Monday, January 24, 2011

If Mom Wasn't a Tough Enough Job, Lets Just Add To It!!!

Its like playing a video game...each level harder than the last.

Level one:
 Being a Mom

Level two:
Being a Mom of 5

Level three:
Being a Mom of 5, 4 of which are girls

Level four:
Being a Mom of 5, 4 of which are girls, and the oldest is a Type 1 Diabetic

Level five:
Being a Mom of 5, 4 of which are girls,
the oldest is a Type 1 Diabetic, and dealing with the school (and a teen).

If you have ever played video games with your kids (or if you can remember back to before the kids) then you know that each level has new challenges and it takes most of us a few tries (maybe hours of tries) to get to the next level, there is always that one spot you just crash and burn at no matter how hard you try!

Well that is how I feel right now about being a mother to a Type 1 Diabetic teenager! We aren't new to this. Its been 8 years since Macy was diagnosed. The part that is new is giving up the control and letting her do what she needs to. She has 2.5 years left and she will be an adult! She will have to do it all on her own and no one is going to be constantly on her case asking her what her blood sugar is and how many units of insulin she bolused. That in itself scares the hell out of me.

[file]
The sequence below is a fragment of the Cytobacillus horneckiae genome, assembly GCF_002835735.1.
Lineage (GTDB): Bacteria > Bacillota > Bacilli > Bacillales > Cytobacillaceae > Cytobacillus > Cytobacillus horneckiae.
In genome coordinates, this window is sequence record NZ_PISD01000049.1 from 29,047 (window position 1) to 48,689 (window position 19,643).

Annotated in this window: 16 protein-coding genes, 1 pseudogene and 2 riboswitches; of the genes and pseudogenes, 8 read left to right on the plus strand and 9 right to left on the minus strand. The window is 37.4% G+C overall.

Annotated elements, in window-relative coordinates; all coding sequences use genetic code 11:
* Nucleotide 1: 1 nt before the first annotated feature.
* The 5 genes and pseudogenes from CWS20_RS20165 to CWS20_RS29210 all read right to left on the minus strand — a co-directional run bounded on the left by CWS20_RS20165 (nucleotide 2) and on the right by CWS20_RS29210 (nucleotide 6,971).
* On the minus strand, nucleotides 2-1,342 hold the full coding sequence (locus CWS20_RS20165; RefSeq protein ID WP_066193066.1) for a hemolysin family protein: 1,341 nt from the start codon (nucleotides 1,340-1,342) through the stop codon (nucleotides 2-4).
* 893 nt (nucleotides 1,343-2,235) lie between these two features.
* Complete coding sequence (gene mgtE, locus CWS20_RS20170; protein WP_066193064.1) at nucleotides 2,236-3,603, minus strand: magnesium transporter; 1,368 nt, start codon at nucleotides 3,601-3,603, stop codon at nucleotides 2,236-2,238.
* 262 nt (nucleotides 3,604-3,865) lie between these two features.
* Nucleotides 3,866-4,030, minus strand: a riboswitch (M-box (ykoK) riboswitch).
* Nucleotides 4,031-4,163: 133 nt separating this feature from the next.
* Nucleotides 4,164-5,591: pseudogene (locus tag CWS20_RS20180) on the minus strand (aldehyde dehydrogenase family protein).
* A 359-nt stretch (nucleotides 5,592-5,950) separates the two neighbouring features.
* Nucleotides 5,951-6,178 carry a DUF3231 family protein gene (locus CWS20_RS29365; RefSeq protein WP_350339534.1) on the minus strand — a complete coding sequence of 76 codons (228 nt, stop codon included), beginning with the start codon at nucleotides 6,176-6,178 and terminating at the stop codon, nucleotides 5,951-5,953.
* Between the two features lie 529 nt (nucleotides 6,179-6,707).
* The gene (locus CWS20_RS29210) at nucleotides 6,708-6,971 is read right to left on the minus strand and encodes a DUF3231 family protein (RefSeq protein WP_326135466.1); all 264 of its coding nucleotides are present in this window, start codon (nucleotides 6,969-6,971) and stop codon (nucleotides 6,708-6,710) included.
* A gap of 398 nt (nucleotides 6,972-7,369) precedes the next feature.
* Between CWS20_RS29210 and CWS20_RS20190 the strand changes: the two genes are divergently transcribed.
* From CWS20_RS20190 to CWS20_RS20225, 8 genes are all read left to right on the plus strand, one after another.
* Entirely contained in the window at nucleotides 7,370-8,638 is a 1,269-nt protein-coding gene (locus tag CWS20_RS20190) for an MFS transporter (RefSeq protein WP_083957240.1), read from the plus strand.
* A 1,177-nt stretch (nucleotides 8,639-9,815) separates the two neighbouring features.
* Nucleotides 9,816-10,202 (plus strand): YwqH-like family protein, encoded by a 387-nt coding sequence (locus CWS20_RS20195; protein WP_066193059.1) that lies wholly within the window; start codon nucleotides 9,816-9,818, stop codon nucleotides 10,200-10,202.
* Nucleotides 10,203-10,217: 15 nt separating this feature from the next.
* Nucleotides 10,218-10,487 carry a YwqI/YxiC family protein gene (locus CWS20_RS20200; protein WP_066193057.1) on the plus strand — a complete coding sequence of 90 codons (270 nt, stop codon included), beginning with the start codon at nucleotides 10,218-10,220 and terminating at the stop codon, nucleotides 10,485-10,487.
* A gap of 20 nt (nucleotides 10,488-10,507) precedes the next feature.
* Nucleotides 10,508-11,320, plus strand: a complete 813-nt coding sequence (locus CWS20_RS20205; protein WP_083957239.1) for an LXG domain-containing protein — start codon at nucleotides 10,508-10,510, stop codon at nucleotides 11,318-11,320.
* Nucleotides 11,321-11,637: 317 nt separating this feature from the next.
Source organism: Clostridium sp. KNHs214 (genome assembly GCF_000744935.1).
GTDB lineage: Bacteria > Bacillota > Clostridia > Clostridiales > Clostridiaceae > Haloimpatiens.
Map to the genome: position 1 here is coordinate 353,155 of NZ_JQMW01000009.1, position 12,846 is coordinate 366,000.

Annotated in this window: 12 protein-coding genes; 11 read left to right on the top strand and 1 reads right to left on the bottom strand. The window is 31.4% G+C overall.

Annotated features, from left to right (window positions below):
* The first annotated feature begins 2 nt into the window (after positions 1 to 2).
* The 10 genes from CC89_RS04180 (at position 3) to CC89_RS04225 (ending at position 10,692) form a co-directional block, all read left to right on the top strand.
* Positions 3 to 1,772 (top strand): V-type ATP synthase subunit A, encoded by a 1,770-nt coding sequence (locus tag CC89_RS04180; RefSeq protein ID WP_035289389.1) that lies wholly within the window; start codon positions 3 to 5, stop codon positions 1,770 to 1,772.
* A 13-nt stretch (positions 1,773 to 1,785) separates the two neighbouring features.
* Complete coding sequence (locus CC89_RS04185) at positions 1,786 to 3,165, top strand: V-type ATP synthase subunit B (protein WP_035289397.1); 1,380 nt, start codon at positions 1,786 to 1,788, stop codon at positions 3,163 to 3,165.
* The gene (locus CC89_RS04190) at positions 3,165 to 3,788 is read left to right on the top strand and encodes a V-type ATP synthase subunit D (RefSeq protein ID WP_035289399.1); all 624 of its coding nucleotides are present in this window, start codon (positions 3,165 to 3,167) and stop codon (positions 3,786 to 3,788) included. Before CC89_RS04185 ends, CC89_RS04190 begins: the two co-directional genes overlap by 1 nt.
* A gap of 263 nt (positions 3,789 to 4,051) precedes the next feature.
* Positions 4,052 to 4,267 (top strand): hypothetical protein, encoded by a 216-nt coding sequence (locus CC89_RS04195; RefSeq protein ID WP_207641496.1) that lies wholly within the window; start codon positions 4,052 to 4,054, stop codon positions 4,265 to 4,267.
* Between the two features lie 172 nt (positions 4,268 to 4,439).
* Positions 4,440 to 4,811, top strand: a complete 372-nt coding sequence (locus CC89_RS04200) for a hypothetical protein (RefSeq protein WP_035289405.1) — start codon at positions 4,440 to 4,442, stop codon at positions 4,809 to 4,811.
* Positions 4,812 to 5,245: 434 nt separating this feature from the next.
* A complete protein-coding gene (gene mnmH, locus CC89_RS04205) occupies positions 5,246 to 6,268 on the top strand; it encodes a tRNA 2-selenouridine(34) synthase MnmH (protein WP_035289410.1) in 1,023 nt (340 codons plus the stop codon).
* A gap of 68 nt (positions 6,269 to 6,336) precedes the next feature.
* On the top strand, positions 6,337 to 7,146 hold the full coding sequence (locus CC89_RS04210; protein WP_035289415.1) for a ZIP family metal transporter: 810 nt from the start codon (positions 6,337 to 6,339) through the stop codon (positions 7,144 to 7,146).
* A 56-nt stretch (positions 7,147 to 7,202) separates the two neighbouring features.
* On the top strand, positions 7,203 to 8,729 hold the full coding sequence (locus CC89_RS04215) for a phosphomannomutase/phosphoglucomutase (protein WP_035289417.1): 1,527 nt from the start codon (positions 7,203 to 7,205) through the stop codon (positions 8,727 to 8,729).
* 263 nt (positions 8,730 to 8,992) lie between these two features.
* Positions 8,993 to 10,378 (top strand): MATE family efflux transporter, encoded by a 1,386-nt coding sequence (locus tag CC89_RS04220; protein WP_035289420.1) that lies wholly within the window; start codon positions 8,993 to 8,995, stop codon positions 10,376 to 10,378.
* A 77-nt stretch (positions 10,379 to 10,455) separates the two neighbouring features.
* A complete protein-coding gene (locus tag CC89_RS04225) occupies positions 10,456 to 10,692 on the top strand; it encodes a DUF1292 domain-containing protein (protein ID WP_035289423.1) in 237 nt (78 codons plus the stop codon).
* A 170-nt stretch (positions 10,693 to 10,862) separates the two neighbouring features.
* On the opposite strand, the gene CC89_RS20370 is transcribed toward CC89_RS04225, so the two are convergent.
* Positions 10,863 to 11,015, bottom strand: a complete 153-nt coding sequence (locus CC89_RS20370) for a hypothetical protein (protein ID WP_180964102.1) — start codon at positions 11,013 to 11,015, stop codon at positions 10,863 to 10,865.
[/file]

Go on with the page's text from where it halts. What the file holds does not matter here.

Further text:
We strive for testing a regular 5 times a day (to you moms with young diabetics, that will seem like way too few), with more if there are problems. So she must test her blood sugar 1-wake up/breakfast, 2-lunch, 3-home from school/snack if necessary, 4-dinner, and 5-bedtime. If there is a high or a low blood sugar then there are more testing times to get it back to where it needs to be. She has an Insulin pump so she needs to dial in her insulin bolus' when she eats. We have an extra injection at meal times of a hormone that helps with her Insulin insensitivity as well (which sucks because it is in the pen shot form even though she has an insulin pump for the insulin). On top of all this she must monitor her supplies: battery life, test strips, lancets, insulin in her pump, and her pump connection. She must always have a test kit with her, a snack of some kind (in case she goes low), and her cell phone must always be charged and with her when she is away from home. And the final steps are refilling her pump and reconnecting her pump to her body every 2-3 days depending upon insulin usage and site maintenance.